Keeping up with your industry

Four decades ago, Gary Bath completed his plumbing apprenticeship. While this was his golden ticket, Gary, now Master Plumbers’ Chief Technical Advisor, tells us why he advocates for industry-led, continuing professional development.

I think we would all agree that since completing our formal qualifications, which for the majority of us is our apprenticeship, much has changed in the industry. This year in Victoria, as a result of another tragic death from Carbon Monoxide poisoning, the Victorian Building Authority (VBA) heavily promoted an additional series of information sessions on how to detect negative pressure and CO for gasfitters.

These sessions, delivered by Master Plumbers, managed to attract some 5,000 Licenced and/or Registered gasfitters.

Considering that there are more than 20,000 gasfitters in Victoria and the sessions were held in both regional and metropolitan locations, in the evenings and were free to attend, it is hardly the response you would expect on an issue that directly relates to public health and safety.

I think we would all agree that since completing our formal qualifications, which for the majority of us is our apprenticeship, much has changed in the industry

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Keeping up with your industry

What has changed anyway?

Outside specific technical changes such as the release of AS/NZS 3500-2018 standards in July of this year that cover hot and cold water, sanitary drainage and roofing/stormwater installation, there are:

  • Local Council and other statutory body requirements relating to changes in the built environment such as bushfire zones, compacted building envelopes, etc.
  • Federal and State changes to mployment conditions/apprenticeships
  • Workplace Health and Safety requirements
  • Changes to taxation requirements, ATO reporting requirements, etc.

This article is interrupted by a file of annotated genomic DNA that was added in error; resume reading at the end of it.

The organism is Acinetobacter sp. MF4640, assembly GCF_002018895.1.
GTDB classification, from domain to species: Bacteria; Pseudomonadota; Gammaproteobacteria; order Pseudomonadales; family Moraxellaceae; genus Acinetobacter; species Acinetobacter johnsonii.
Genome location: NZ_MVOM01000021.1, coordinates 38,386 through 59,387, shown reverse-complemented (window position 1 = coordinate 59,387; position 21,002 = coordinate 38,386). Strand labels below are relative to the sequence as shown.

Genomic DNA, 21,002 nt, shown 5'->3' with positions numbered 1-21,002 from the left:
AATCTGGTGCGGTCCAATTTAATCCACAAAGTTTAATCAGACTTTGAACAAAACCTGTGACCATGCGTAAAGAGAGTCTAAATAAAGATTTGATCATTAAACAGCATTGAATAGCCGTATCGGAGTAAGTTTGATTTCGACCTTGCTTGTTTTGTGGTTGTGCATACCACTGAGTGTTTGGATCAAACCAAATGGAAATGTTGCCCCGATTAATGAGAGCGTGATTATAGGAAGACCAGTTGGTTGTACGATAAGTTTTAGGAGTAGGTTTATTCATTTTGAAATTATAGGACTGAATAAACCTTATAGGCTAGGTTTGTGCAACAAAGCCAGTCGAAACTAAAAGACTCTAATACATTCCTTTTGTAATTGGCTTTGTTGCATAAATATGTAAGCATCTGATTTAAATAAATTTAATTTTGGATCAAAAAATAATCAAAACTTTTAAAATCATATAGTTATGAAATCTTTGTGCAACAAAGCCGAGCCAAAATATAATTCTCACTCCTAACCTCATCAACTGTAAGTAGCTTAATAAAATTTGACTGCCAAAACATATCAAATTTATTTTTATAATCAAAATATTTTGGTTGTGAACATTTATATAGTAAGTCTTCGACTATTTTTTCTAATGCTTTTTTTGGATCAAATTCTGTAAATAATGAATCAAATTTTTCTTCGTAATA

How do plumbers keep up to date?

The majority of the information on changes is accessed by plumbers on an as-needs basis - I’ve just employed an apprentice, I need information on salary.

Regulators in the main, do a good job at providing general technical information in the form of technical data sheets or their equivalent. This information is general in nature and tends to cover broad topics that arise from an installation type issue, change to a standard or as a result of non-compliance. However, for some time now regulators, particularly those that operate within a self-certifying regime are less inclined to provide specific installation information particularly in light of the uptake on performance based outcomes that exist within the Plumbing Code of Australia.

Manufacturers information, you know that bit of paper we all look for after initially discarding it when we can’t get the tap set to fit correctly or we realise that the pan will be too close to the wall is another I would suggest fits into the “as needed” information. Gas Appliance Manufacturers are required to supply installation information along with the appliance, but accessing appliance servicing information is often extremely difficult, but a necessary part of carrying out the task.

There’s so much information accessible via the smartphone in the palm of your hand that the concern is the source of the information and whether it can be trusted rather than where do I get it from. Take a quick look through YouTube and you can find many examples of “experts” explaining installation techniques for any number of trade occupations, some of them Licenced.

So, in respect to the above, I would suggest that having access to reliable and reputable sources of information are key, but is it Continuing Professional Development (CPD)?

What is compliance-modelled CPD